Now let’s see what we need as inputs for the alignment pipeline: We need usually 9 arguments (more are possible if you need them):
alignment <- STAR.align.folder(conf["fastq RNA-seq"], conf["bam RNA-seq"], index, paired.end = is_paired_end, steps = "tr-ge", # (trim needed: adapters found, then genome) adapter.sequence = "auto", max.cpus = 30, trim.front = 3, min.length = 20)
If you used the fastp (tr step), you will get a pre-alignment QC report. Just like FastQC in html format. You will also get a MultiQC report from STAR runs made by ORFik for you.
STAR is very memory hungry, therefor if you want to index and align large genomes like human (3 GB usually), you might need to adjust 2 parameters. If you have less than 40 GB free memory (32 GB might work), adjust this during indexing:
index <- STAR.index(annotation, max.ram = 20, SAsparse = 2)
STAR can use a lot of threads, which makes many small files open. Some systems have a restriction on how many files you can have open. This is found by doing “ulimit -Hn” in the terminal. If STAR crashes from this error, you need either increase amount of open files allowed (requires root access) or decrease the amount of cores used by STAR (does not require root access):
STAR.align.folder(conf["fastq RNA-seq"], conf["bam RNA-seq"], index, max.cpus = 12) # Reduce cores to 12 usually works for most systems
To simplify coding and sharing of your work, you should make a ORFik experiment, check out the ORFik experiment vignette if you are unfamiliar with this class. You should first rename the bam files to more meaningful names, like RNA_WT_1 etc. Remember to keep a table of which SRA numbers correspond to which new file name. You do not need to do this, but this will make the ORFik experiment able to guess correctly what the data is. If there are replicates etc.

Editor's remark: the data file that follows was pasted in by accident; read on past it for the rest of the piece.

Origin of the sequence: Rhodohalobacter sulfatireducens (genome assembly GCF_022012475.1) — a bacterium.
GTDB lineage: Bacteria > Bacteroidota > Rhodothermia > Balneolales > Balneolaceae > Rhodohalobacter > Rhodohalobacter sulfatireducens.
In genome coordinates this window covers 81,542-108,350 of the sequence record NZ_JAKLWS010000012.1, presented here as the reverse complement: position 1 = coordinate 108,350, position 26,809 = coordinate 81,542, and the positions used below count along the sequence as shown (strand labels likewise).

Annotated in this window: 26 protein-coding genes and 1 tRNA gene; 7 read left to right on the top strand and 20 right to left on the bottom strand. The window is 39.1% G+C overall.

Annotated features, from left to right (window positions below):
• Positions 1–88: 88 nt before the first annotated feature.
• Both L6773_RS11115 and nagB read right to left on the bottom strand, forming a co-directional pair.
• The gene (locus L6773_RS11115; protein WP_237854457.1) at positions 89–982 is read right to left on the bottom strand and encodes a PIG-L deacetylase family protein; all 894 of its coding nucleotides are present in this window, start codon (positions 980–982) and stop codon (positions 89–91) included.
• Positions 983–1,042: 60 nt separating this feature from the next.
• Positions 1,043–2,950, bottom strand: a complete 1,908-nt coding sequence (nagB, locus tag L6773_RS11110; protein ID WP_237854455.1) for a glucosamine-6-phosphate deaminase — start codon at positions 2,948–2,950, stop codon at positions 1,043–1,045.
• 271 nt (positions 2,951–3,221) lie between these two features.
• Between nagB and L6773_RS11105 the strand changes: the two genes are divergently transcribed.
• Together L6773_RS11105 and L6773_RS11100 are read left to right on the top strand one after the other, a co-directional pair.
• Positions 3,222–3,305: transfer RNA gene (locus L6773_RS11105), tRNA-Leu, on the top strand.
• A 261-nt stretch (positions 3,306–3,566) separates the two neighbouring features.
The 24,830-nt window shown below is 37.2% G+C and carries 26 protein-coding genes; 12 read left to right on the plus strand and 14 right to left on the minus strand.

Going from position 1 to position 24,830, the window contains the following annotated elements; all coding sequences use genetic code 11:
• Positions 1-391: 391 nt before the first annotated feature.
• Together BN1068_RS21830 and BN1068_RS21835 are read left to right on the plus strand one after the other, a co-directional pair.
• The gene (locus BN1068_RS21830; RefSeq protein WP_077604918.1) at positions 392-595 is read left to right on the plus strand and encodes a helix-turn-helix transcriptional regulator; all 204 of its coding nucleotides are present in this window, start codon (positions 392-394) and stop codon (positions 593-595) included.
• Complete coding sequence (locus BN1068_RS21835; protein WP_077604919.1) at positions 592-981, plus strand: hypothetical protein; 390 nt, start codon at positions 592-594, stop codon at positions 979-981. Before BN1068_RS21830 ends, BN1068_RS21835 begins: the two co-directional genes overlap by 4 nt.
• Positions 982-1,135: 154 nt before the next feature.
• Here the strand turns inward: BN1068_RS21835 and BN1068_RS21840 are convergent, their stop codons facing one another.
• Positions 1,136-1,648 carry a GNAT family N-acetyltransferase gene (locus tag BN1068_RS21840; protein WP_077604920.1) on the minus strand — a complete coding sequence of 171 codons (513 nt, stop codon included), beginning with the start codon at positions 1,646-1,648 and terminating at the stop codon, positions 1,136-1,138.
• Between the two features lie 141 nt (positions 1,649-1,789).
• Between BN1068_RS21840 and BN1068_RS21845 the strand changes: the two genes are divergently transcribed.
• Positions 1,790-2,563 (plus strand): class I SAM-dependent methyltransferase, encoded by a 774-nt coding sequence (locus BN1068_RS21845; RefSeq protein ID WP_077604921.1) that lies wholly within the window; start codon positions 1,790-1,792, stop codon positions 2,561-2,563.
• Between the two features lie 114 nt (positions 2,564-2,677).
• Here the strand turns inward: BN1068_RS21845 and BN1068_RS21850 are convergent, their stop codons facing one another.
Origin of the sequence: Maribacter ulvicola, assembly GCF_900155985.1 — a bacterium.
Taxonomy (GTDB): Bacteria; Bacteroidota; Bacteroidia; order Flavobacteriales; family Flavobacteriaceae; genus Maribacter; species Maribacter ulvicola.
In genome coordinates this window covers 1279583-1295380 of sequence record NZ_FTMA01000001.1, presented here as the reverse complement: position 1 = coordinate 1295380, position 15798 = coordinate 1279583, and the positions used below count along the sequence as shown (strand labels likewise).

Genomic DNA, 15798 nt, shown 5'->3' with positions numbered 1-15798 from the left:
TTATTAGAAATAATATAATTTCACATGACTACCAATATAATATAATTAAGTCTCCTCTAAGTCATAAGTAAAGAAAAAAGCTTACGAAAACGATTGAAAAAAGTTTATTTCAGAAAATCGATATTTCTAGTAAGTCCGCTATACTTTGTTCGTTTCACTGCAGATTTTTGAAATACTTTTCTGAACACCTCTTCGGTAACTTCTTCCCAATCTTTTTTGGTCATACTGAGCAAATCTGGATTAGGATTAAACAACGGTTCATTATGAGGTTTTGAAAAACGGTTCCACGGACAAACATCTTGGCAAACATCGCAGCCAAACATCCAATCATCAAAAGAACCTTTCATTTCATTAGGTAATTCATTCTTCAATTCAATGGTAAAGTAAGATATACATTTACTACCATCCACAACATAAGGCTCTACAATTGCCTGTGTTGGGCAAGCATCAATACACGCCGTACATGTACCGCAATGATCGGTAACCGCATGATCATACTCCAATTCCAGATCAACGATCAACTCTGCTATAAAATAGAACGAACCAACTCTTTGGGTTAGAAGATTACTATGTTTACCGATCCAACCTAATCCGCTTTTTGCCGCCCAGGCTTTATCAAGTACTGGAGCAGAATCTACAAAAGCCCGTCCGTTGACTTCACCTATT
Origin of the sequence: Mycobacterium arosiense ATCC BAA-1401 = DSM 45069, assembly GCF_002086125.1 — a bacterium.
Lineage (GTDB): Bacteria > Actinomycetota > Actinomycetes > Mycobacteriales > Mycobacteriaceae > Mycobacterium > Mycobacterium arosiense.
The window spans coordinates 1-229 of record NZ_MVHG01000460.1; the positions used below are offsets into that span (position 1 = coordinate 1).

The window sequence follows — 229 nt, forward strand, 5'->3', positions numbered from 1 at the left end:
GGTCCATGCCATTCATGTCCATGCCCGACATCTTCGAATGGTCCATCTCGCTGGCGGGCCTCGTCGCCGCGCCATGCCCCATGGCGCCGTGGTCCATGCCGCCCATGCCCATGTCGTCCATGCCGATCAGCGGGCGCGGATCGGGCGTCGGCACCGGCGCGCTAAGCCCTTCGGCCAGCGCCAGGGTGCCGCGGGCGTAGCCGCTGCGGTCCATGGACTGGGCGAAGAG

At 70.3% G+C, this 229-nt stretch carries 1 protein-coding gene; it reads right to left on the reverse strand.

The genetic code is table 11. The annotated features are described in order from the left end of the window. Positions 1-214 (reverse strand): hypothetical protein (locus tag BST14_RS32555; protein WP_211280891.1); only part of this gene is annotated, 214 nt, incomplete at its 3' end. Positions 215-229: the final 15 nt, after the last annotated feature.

We can now easily make an ORFik experiment from the data we have:
txdb_file <- paste0(annotation["gtf"], ".db") # Get txdb file, not raw gtf fa <- annotation["genome"] create.experiment(exper = "yeast_exp_RNA", dir = paste0(conf["bam RNA-seq"], "/aligned/"), txdb = txdb_file, fa = fa, organism = organism, viewTemplate = FALSE, pairedEndBam = is_paired_end # True/False per bam file )
The files is now saved to default directory which is: saveDir = “~/Bio_data/ORFik_experiments/”
df <- read.experiment("yeast_exp_RNA")
If you are not happy with the libtype, stage, replicates and so on for the file, you can edit the ORFik experiment in R (recreate experiment, wanted slots) or edit in Libre Office, Excel or another spreadsheet viewer.
See ?QCreport for details of what you will get as output
Now you have an experiment, but bam files are big and slow to load. Let’s convert to some faster formats.
If you want optimzed format identical to bam file (contains cigar information), use .ofst. (Fastest, not readable in IGV) (ofst files are made when running ORFikQC)
remove.experiments(df) # Remove loaded libraries convertLibs(df, type = "ofst")
If you want peaks only, use wig files (Fast, readable in IGV)
remove.experiments(df) convertLibs(df, type = "wig")
As an example of how to load the data to R in the optimized format .ofst.
This will output the libraries to the environment specified, default .GlobalEnv (the default R environment). The files are named from the experiment table RNA_1_WT, RNA_1_treated etc.
remove.experiments(df) outputLibs(df, type = "ofst")
After you have run QCreport you will have count tables of peaks over the mrna’s, 5’ UTRs, CDS and 3’ UTRs.
Let’s do an example to find the ratio between fpkm of between the CDS and mRNAs transcript regions.
mrna <- countTable(df, region = "mrna", type = "fpkm") cds <- countTable(df, region = "cds", type = "fpkm") ratio <- cds / mrna
We now have a ratio of fpkm values between CDS and mrna.
You can now continue to the Ribo-seq pipeline to see a more advanced example.